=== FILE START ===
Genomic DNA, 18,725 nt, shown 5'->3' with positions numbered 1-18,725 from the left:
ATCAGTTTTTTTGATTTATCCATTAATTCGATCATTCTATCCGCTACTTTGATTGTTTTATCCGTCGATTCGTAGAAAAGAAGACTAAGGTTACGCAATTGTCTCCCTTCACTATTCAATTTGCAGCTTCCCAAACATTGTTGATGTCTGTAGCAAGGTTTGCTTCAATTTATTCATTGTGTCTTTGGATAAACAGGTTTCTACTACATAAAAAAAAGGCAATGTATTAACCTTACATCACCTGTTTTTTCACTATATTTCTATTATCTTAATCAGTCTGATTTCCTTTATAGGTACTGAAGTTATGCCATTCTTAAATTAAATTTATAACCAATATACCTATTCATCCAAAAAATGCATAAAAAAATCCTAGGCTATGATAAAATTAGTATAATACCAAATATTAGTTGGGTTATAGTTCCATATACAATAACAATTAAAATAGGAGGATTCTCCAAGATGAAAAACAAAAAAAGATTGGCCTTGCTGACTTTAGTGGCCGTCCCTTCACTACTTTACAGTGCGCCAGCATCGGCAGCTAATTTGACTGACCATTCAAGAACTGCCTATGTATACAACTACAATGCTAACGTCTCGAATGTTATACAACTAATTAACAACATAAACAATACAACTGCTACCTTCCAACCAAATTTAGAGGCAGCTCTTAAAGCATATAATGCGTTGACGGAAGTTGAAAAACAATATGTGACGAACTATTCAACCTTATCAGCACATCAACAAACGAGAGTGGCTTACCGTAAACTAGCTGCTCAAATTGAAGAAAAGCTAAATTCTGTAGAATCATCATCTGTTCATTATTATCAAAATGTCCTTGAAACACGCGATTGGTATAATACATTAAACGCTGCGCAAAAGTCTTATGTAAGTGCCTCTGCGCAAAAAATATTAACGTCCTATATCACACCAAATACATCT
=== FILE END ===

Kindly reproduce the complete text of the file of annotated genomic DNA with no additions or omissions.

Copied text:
Genomic DNA, 18,725 nt, shown 5'->3' with positions numbered 1-18,725 from the left:
ATCAGTTTTTTTGATTTATCCATTAATTCGATCATTCTATCCGCTACTTTGATTGTTTTATCCGTCGATTCGTAGAAAAGAAGACTAAGGTTACGCAATTGTCTCCCTTCACTATTCAATTTGCAGCTTCCCAAACATTGTTGATGTCTGTAGCAAGGTTTGCTTCAATTTATTCATTGTGTCTTTGGATAAACAGGTTTCTACTACATAAAAAAAAGGCAATGTATTAACCTTACATCACCTGTTTTTTCACTATATTTCTATTATCTTAATCAGTCTGATTTCCTTTATAGGTACTGAAGTTATGCCATTCTTAAATTAAATTTATAACCAATATACCTATTCATCCAAAAAATGCATAAAAAAATCCTAGGCTATGATAAAATTAGTATAATACCAAATATTAGTTGGGTTATAGTTCCATATACAATAACAATTAAAATAGGAGGATTCTCCAAGATGAAAAACAAAAAAAGATTGGCCTTGCTGACTTTAGTGGCCGTCCCTTCACTACTTTACAGTGCGCCAGCATCGGCAGCTAATTTGACTGACCATTCAAGAACTGCCTATGTATACAACTACAATGCTAACGTCTCGAATGTTATACAACTAATTAACAACATAAACAATACAACTGCTACCTTCCAACCAAATTTAGAGGCAGCTCTTAAAGCATATAATGCGTTGACGGAAGTTGAAAAACAATATGTGACGAACTATTCAACCTTATCAGCACATCAACAAACGAGAGTGGCTTACCGTAAACTAGCTGCTCAAATTGAAGAAAAGCTAAATTCTGTAGAATCATCATCTGTTCATTATTATCAAAATGTCCTTGAAACACGCGATTGGTATAATACATTAAACGCTGCGCAAAAGTCTTATGTAAGTGCCTCTGCGCAAAAAATATTAACGTCCTATATCACACCAAATACATCT